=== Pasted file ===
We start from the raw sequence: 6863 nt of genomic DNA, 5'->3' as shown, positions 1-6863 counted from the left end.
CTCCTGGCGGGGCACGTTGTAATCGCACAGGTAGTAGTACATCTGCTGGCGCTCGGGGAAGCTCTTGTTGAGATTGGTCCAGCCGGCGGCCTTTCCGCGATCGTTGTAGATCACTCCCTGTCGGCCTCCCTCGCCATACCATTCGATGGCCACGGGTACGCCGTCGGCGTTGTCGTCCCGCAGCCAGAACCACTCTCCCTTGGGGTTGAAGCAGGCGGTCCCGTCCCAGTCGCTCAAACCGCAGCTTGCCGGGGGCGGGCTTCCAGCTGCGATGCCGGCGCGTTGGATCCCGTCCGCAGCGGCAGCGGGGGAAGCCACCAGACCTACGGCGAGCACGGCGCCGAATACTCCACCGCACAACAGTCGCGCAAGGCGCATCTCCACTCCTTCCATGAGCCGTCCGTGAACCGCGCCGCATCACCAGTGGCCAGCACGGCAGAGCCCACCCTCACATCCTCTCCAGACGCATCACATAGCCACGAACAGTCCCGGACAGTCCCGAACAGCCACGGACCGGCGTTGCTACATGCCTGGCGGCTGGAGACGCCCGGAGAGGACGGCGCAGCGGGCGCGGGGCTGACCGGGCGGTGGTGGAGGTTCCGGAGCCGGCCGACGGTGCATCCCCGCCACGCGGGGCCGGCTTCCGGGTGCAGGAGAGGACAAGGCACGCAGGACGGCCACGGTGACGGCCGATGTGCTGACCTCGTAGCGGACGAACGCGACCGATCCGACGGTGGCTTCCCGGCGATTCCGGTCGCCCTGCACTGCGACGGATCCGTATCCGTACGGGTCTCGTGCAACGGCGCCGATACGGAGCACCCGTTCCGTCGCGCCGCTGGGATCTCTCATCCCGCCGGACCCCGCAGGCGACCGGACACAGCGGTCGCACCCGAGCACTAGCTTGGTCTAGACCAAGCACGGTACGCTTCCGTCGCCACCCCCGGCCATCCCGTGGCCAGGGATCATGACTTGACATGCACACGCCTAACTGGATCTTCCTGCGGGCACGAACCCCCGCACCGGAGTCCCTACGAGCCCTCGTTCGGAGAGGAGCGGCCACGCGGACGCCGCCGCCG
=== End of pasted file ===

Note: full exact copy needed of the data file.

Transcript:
We start from the raw sequence: 6863 nt of genomic DNA, 5'->3' as shown, positions 1-6863 counted from the left end.
CTCCTGGCGGGGCACGTTGTAATCGCACAGGTAGTAGTACATCTGCTGGCGCTCGGGGAAGCTCTTGTTGAGATTGGTCCAGCCGGCGGCCTTTCCGCGATCGTTGTAGATCACTCCCTGTCGGCCTCCCTCGCCATACCATTCGATGGCCACGGGTACGCCGTCGGCGTTGTCGTCCCGCAGCCAGAACCACTCTCCCTTGGGGTTGAAGCAGGCGGTCCCGTCCCAGTCGCTCAAACCGCAGCTTGCCGGGGGCGGGCTTCCAGCTGCGATGCCGGCGCGTTGGATCCCGTCCGCAGCGGCAGCGGGGGAAGCCACCAGACCTACGGCGAGCACGGCGCCGAATACTCCACCGCACAACAGTCGCGCAAGGCGCATCTCCACTCCTTCCATGAGCCGTCCGTGAACCGCGCCGCATCACCAGTGGCCAGCACGGCAGAGCCCACCCTCACATCCTCTCCAGACGCATCACATAGCCACGAACAGTCCCGGACAGTCCCGAACAGCCACGGACCGGCGTTGCTACATGCCTGGCGGCTGGAGACGCCCGGAGAGGACGGCGCAGCGGGCGCGGGGCTGACCGGGCGGTGGTGGAGGTTCCGGAGCCGGCCGACGGTGCATCCCCGCCACGCGGGGCCGGCTTCCGGGTGCAGGAGAGGACAAGGCACGCAGGACGGCCACGGTGACGGCCGATGTGCTGACCTCGTAGCGGACGAACGCGACCGATCCGACGGTGGCTTCCCGGCGATTCCGGTCGCCCTGCACTGCGACGGATCCGTATCCGTACGGGTCTCGTGCAACGGCGCCGATACGGAGCACCCGTTCCGTCGCGCCGCTGGGATCTCTCATCCCGCCGGACCCCGCAGGCGACCGGACACAGCGGTCGCACCCGAGCACTAGCTTGGTCTAGACCAAGCACGGTACGCTTCCGTCGCCACCCCCGGCCATCCCGTGGCCAGGGATCATGACTTGACATGCACACGCCTAACTGGATCTTCCTGCGGGCACGAACCCCCGCACCGGAGTCCCTACGAGCCCTCGTTCGGAGAGGAGCGGCCACGCGGACGCCGCCGCCG